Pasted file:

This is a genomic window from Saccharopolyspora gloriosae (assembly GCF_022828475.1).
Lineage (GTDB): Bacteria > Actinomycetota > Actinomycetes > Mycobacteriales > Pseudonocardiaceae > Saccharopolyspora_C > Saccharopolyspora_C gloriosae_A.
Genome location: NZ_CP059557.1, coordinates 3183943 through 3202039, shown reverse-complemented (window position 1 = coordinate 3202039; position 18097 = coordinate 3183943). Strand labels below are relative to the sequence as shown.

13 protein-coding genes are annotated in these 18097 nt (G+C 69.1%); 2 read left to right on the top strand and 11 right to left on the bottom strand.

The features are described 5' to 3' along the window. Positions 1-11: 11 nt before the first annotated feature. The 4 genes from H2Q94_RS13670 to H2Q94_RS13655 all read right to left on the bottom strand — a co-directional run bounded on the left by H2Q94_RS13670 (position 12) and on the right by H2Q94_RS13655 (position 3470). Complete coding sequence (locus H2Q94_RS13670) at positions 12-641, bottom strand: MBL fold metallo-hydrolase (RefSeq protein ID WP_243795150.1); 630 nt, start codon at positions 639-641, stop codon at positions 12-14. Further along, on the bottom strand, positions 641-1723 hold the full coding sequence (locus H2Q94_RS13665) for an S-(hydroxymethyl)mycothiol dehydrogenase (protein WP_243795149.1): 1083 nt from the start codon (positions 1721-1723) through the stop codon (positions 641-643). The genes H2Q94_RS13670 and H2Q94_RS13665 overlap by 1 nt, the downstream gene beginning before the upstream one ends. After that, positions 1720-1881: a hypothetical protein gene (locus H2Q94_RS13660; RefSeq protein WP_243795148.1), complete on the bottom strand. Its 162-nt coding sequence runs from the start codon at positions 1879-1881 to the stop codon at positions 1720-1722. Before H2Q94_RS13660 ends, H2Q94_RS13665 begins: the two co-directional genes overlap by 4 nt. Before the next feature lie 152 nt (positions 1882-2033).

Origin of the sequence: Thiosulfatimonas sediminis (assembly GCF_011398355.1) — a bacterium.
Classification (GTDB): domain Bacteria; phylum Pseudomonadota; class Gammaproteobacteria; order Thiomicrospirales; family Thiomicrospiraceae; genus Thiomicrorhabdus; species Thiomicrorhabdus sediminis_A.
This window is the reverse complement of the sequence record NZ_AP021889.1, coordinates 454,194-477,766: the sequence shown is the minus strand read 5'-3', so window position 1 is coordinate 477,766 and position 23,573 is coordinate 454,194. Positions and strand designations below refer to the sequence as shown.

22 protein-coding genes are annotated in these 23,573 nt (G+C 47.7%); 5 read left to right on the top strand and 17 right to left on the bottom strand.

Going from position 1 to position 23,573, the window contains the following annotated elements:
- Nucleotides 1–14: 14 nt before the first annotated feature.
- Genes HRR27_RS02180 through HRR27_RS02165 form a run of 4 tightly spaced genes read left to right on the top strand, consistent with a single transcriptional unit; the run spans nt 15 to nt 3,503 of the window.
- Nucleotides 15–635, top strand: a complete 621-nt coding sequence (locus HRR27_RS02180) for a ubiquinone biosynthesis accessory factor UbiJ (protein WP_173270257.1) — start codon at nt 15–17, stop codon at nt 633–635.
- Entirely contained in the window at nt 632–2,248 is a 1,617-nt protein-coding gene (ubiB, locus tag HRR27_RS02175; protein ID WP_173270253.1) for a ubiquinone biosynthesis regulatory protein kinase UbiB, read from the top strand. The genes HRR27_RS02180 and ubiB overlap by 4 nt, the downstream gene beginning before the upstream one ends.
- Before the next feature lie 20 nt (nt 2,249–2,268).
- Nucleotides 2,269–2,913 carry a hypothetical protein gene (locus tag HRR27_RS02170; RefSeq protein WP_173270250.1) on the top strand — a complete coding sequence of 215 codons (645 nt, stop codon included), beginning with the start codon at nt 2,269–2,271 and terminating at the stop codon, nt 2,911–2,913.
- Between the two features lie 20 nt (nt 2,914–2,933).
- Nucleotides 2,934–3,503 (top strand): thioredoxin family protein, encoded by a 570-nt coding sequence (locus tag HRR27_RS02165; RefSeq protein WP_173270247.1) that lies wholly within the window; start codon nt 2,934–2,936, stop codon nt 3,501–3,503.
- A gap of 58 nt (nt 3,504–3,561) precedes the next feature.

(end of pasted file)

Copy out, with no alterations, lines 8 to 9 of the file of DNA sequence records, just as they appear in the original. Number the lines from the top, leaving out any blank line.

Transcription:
This window is the reverse complement of the sequence record NZ_AP021889.1, coordinates 454,194-477,766: the sequence shown is the minus strand read 5'-3', so window position 1 is coordinate 477,766 and position 23,573 is coordinate 454,194. Positions and strand designations below refer to the sequence as shown.

22 protein-coding genes are annotated in these 23,573 nt (G+C 47.7%); 5 read left to right on the top strand and 17 right to left on the bottom strand.